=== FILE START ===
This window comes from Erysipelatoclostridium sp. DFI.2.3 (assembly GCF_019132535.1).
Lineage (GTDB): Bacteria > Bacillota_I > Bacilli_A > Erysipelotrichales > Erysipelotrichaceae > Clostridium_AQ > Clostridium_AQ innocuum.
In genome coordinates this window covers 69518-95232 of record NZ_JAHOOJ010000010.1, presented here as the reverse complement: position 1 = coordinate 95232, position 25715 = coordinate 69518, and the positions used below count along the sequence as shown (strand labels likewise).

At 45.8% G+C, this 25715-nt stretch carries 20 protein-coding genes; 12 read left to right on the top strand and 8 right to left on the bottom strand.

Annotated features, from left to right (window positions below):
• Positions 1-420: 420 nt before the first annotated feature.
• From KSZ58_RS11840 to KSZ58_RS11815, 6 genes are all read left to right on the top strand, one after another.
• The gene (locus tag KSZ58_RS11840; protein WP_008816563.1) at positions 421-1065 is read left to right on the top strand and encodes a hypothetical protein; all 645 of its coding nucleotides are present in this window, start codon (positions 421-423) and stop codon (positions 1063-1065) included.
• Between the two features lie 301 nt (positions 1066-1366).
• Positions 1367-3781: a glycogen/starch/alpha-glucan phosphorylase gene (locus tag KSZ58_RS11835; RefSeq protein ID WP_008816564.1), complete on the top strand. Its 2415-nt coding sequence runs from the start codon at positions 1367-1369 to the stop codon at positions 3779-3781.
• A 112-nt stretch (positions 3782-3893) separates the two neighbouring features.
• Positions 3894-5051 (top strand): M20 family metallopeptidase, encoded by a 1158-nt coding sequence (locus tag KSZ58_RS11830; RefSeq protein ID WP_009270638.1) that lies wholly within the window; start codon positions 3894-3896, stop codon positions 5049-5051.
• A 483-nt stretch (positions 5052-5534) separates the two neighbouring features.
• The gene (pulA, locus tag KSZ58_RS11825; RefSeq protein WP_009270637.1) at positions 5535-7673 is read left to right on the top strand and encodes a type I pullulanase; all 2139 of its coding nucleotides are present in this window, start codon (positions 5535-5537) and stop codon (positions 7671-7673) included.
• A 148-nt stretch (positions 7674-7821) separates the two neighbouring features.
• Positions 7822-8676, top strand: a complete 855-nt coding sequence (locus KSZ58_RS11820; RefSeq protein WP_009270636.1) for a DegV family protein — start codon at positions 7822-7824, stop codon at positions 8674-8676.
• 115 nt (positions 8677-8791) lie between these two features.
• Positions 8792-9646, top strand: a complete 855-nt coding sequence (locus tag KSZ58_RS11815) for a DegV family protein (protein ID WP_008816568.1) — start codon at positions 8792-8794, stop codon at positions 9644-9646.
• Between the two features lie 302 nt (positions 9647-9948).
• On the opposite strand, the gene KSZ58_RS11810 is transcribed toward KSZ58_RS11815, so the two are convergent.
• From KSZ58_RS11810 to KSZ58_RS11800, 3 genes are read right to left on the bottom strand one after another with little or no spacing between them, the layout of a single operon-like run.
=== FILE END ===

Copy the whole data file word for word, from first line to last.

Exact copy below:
This window comes from Erysipelatoclostridium sp. DFI.2.3 (assembly GCF_019132535.1).
Lineage (GTDB): Bacteria > Bacillota_I > Bacilli_A > Erysipelotrichales > Erysipelotrichaceae > Clostridium_AQ > Clostridium_AQ innocuum.
In genome coordinates this window covers 69518-95232 of record NZ_JAHOOJ010000010.1, presented here as the reverse complement: position 1 = coordinate 95232, position 25715 = coordinate 69518, and the positions used below count along the sequence as shown (strand labels likewise).

At 45.8% G+C, this 25715-nt stretch carries 20 protein-coding genes; 12 read left to right on the top strand and 8 right to left on the bottom strand.

Annotated features, from left to right (window positions below):
• Positions 1-420: 420 nt before the first annotated feature.
• From KSZ58_RS11840 to KSZ58_RS11815, 6 genes are all read left to right on the top strand, one after another.
• The gene (locus tag KSZ58_RS11840; protein WP_008816563.1) at positions 421-1065 is read left to right on the top strand and encodes a hypothetical protein; all 645 of its coding nucleotides are present in this window, start codon (positions 421-423) and stop codon (positions 1063-1065) included.
• Between the two features lie 301 nt (positions 1066-1366).
• Positions 1367-3781: a glycogen/starch/alpha-glucan phosphorylase gene (locus tag KSZ58_RS11835; RefSeq protein ID WP_008816564.1), complete on the top strand. Its 2415-nt coding sequence runs from the start codon at positions 1367-1369 to the stop codon at positions 3779-3781.
• A 112-nt stretch (positions 3782-3893) separates the two neighbouring features.
• Positions 3894-5051 (top strand): M20 family metallopeptidase, encoded by a 1158-nt coding sequence (locus tag KSZ58_RS11830; RefSeq protein ID WP_009270638.1) that lies wholly within the window; start codon positions 3894-3896, stop codon positions 5049-5051.
• A 483-nt stretch (positions 5052-5534) separates the two neighbouring features.
• The gene (pulA, locus tag KSZ58_RS11825; RefSeq protein WP_009270637.1) at positions 5535-7673 is read left to right on the top strand and encodes a type I pullulanase; all 2139 of its coding nucleotides are present in this window, start codon (positions 5535-5537) and stop codon (positions 7671-7673) included.
• A 148-nt stretch (positions 7674-7821) separates the two neighbouring features.
• Positions 7822-8676, top strand: a complete 855-nt coding sequence (locus KSZ58_RS11820; RefSeq protein WP_009270636.1) for a DegV family protein — start codon at positions 7822-7824, stop codon at positions 8674-8676.
• 115 nt (positions 8677-8791) lie between these two features.
• Positions 8792-9646, top strand: a complete 855-nt coding sequence (locus tag KSZ58_RS11815) for a DegV family protein (protein ID WP_008816568.1) — start codon at positions 8792-8794, stop codon at positions 9644-9646.
• Between the two features lie 302 nt (positions 9647-9948).
• On the opposite strand, the gene KSZ58_RS11810 is transcribed toward KSZ58_RS11815, so the two are convergent.
• From KSZ58_RS11810 to KSZ58_RS11800, 3 genes are read right to left on the bottom strand one after another with little or no spacing between them, the layout of a single operon-like run.